Troubled General Assembly Agenda

November 17, 1992

When state lawmakers convene tomorrow in special session, they should promptly enact two troublesome measures: a deficit-reduction plan that halts an open-ended subsidy to local governments to cover Social Security costs of school and library workers, and a bill delaying the impact of a court ruling that could slam the door on consumer lending in the crucial holiday shopping season.

With the state facing another huge budget gap, local aid has to be reduced. Legislative leaders and the governor have reached an unusual consensus on eliminating the Social Security subsidy. It is an inequitable program that rewards wealthier subdivisions more than poor counties. And most alarming, the state has no way of controlling these costs: the price tag to the state rises as local school boards hire more teachers and raise salaries.

It makes far more sense to have local governments pay Social Security costs for teachers. If they want to raise the pay of teachers, local officials should be responsible for the higher Social Security expenses, too.

With the state drowning in red ink, this cutback in local aid is imperative. It will save $147 million immediately, $174 million next year and $185 million the following year. Reluctantly, the Maryland Association of Counties has signed on, believing this is the least objectionable proposal for local governments. Only Montgomery County and some legislators from Prince George's County remain opposed. They take the biggest hits. But every county as well as Baltimore City will lose millions. No one emerges a winner.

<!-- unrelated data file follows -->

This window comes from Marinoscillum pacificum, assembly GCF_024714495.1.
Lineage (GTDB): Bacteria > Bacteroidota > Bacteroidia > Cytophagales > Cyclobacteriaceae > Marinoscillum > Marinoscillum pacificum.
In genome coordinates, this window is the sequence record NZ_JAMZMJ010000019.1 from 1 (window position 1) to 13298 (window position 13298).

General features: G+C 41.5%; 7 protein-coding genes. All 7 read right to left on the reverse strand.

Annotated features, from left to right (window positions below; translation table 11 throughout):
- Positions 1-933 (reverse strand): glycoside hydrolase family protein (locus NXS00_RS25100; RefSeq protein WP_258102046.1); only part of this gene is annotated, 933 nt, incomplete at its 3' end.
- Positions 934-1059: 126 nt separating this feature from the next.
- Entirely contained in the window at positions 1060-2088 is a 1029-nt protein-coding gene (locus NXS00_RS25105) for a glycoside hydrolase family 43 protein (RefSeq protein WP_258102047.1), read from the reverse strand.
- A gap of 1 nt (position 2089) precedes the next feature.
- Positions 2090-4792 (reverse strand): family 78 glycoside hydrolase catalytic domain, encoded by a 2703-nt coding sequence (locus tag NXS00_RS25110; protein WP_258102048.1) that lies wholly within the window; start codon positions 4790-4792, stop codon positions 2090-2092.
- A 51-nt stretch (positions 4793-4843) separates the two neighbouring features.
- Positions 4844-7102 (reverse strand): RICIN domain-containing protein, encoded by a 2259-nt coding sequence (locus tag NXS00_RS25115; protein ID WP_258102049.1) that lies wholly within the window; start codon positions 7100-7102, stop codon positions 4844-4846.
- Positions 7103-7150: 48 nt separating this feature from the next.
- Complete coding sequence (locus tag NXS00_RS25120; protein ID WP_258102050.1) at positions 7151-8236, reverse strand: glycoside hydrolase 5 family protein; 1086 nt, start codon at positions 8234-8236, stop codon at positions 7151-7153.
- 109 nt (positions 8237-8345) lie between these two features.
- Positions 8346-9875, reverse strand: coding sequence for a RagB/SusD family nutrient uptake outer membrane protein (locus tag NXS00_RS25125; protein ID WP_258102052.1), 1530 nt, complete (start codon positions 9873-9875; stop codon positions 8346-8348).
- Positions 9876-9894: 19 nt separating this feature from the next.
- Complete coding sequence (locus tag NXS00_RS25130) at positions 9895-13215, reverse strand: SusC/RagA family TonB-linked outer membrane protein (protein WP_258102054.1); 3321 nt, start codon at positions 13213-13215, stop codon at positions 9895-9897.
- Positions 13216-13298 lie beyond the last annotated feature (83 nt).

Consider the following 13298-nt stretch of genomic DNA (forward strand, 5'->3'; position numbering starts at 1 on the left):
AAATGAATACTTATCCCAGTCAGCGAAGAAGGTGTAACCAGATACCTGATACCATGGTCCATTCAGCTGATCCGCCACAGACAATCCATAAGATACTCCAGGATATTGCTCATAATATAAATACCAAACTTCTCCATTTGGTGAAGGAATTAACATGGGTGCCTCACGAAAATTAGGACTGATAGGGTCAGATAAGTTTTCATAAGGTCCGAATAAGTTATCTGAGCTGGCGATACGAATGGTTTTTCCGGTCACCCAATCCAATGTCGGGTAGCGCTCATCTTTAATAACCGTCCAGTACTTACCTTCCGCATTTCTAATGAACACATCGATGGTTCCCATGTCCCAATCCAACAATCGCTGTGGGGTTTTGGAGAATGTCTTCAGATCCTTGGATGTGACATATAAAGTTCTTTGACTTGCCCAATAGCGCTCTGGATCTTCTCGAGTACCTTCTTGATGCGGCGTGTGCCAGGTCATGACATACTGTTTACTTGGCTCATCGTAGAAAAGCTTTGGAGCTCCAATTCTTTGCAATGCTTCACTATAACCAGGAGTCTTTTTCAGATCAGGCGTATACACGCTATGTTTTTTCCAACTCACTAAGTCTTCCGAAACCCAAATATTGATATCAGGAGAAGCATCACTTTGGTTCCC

A last-minute alternative from Montgomery and Prince George's legislators aims to soften the blow. But a majority of lawmakers has already lined up behind the original plan. Threats of political retribution from Montgomery lawmakers against Baltimore City aren't likely to change the outcome, either. Besides, the city neither generated the notion of the subsidy cut-off nor pushed for its adoption. It is reluctantly going along with the cuts, which will cost the impoverished municipality $16 million.

Once lawmakers vote to end the Social Security subsidy, they have to handle an urgent business matter, too: a recent court ruling threatens to ruin Maryland's retail economy in the key Thanksgiving-Christmas season. Banks, savings & loans, credit unions and merchants may stop lending to consumers because of this judicial decision.

This is a complex issue whose implementation the abbreviated General Assembly session should put on hold until next fall, thus giving itself time to come up with a practical solution. Otherwise, hopes for the first bright holiday retail season in three years could turn bleak. The implications for merchants, and for state sales-tax collections, are deeply troubling.

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